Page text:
• Apr 6 2013: from the things i have read and learned the biggest thing is education that makes a difference a government funded education system almost forcing children to go to school and to be educated to the ways of the world and the desire to want change for the better and im not talking money but more to see the way there governmet and industry there has wronged them. i cam to this light from watching this farce of a war on terror our government is inflicting on other countrys for no matter how you want to look at it its just for profit because even just a lowly worker bee like me can see the only way to fight terror is through education and understanding
    • Apr 7 2013: Well said Daniel, I completely agree. I too think that education and awareness is what is needed. I think that's the way ahead.
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    Apr 6 2013: Well, Divya, have people you know said to you, "I feel I am poor, and I hate being poor"? Then it might be your job to help them improve their life. But if noone has ever said to you they dislike being poor, perhaps they don't feel poor, or they don't dislike it. Perhaps you are assuming people feel poor, or dislike it, when they don't.
    • Apr 7 2013: Well yes, we are not talking about I-don't-have-a-car or I-don't-have-a-house poor, we are talking about people who have to go hungry for days, or split a single piece of bread among multiple family members, or those who take drugs just so that they can go hunger-less for days at a stretch.. so I think it is a real problem, not an imagined one and one that the sufferers very much realize.
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        Apr 7 2013: Well, Divya, I've never been to India, so it's hard for me to say. Do people have large families in India? Maybe you need to have the government control the number of children as they do in China.

        I still believe you should ask people you think are poor whether they consider themselves poor, and how they feel about it. You "think" it is a real problem, but possibly the people you think are unhappy are not as unhappy as you think.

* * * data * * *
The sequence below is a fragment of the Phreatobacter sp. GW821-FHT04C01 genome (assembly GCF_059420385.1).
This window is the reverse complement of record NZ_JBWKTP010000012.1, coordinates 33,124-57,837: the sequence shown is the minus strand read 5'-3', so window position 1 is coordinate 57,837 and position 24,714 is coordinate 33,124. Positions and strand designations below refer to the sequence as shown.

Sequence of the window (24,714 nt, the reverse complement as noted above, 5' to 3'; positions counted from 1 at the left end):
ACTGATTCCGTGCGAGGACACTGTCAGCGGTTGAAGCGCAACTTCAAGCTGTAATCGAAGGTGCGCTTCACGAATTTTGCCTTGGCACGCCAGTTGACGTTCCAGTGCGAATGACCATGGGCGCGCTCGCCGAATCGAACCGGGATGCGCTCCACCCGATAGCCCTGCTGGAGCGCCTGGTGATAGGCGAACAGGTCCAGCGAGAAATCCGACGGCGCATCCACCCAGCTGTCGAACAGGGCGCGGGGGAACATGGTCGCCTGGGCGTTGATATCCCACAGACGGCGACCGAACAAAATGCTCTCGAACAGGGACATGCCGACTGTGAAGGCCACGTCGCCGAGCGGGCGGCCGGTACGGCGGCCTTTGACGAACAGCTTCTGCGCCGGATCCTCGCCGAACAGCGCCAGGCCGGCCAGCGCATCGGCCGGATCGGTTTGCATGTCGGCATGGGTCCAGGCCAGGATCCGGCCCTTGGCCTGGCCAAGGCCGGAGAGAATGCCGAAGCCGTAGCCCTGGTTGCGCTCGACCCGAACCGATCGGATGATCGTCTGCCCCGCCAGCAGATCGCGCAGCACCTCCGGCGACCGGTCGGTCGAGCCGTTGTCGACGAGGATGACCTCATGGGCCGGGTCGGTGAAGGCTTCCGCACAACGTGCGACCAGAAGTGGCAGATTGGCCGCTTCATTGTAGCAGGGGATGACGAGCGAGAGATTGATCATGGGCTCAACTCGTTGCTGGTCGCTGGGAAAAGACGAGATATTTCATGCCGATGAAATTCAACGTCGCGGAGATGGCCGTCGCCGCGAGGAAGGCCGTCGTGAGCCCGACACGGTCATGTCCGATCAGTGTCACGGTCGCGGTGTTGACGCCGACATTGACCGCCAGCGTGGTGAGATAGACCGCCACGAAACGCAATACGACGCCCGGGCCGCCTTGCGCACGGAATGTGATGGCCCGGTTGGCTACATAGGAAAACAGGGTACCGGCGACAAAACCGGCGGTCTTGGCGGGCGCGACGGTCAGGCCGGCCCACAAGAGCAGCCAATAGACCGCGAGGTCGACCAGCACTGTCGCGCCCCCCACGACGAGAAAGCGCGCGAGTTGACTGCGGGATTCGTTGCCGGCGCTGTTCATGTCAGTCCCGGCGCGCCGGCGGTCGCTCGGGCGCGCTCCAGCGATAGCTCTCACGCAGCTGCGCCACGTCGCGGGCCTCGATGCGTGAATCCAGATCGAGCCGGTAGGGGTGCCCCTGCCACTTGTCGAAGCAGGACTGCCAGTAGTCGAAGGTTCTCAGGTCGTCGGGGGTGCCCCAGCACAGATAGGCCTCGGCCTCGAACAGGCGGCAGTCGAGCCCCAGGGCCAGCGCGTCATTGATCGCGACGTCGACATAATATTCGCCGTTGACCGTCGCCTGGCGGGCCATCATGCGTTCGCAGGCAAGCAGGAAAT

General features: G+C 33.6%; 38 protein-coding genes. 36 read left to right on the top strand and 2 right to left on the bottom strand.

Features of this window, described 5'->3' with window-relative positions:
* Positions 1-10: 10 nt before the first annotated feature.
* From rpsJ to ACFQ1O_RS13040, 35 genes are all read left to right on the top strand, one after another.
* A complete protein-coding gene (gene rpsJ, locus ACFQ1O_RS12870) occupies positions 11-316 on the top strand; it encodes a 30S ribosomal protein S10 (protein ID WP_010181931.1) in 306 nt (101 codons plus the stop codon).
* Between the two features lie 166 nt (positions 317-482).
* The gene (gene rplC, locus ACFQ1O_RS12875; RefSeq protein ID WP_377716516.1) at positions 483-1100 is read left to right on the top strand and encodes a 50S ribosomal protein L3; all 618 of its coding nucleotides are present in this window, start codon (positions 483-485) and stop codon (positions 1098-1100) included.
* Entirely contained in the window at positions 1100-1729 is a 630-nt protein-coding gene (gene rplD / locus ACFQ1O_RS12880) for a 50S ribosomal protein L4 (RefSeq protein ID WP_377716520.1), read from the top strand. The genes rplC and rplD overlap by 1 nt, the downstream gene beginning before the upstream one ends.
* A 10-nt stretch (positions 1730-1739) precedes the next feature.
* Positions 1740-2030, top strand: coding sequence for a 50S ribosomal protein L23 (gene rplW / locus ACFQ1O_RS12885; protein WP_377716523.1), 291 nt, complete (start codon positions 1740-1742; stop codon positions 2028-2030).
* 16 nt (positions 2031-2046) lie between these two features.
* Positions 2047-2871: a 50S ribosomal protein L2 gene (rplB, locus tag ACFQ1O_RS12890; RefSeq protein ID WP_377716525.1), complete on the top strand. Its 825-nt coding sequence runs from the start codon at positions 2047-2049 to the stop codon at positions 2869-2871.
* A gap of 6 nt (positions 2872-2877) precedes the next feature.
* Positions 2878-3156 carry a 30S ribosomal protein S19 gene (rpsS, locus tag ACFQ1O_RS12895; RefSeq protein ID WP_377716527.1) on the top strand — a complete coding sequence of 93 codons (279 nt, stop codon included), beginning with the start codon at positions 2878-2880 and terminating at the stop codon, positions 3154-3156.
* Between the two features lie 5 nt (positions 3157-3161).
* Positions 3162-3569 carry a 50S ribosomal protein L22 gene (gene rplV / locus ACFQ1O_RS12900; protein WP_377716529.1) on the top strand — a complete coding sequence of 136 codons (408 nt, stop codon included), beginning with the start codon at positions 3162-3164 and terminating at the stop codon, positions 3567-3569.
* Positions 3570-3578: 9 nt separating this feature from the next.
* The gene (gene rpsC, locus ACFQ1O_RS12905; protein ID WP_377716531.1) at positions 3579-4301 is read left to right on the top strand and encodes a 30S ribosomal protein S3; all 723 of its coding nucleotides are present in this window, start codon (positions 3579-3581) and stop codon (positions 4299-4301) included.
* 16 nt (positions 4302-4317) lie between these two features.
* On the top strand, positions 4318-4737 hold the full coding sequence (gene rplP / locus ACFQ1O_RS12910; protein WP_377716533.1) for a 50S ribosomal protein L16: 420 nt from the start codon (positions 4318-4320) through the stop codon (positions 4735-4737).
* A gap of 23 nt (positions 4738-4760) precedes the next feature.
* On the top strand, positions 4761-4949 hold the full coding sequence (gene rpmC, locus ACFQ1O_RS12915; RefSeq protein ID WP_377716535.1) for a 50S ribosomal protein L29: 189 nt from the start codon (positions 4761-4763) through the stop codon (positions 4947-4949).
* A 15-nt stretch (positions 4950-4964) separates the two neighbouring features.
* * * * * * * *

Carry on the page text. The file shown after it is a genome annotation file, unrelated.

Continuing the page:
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        Apr 7 2013: Divya, if you are talking to people and you find that many of them feel poor and very unhappy about it, you could also ask them what they would like to do about it. I don't know, how does the caste system work, perhaps that is holding people back. Here in the U.S. we somewhat limit the inheritance each generation can collect, so that each generation has to prove itself anew.

        As I said above, perhaps the government has to limit the size of families. I don't know why, here in the states people naturally have small families, most that I know have one or two children.
        • Apr 7 2013: That's a very important point, and in fact the more educated families have like 1-3 kids, while the poor families have many children. The rationale is that while the well-to-do parents take care of their kids, in the extremely poor families, a very different logic is at play. They use kids to labor and earn bread for the family. Also, they are never sure how may of their kids will even survive for long (diseases, feuds), so they have ample to last their old age. This is for families that think. Otherwise, most have no hope and just don't care.

          But the most important thing that you have said is that maybe I am 'thinking' this, and maybe the reality is off. And above all - we must ask them what they would like to do about it! Thank you for that. If you give it one word - empowerment (or enterprise) it is.

          P.S. The caste system is on its way out. Me and my generation, for example, largely doesn't think of it at all. These days, once you are educated, caste doesn't matter. Schools are meritocratic. However, politicians do exploit it, and the poor, uneducated are suppressed by hooligans that happen to have a family name that suggests a higher caste.
  • Apr 6 2013: Compare China to India, and you'll see an important factor. Indira Gandhi tried to control out-of-control population growth - She was machinegunned by her own guards.
    • Apr 6 2013: That unfortunate incident was a repercussion of administrative emergency implemented by her.
      And about forced population control - that will never work here. It is not just enough to have the right intent, the means have to be right too in order to be implementable in India.
      So we don't see a straight reason or solution here.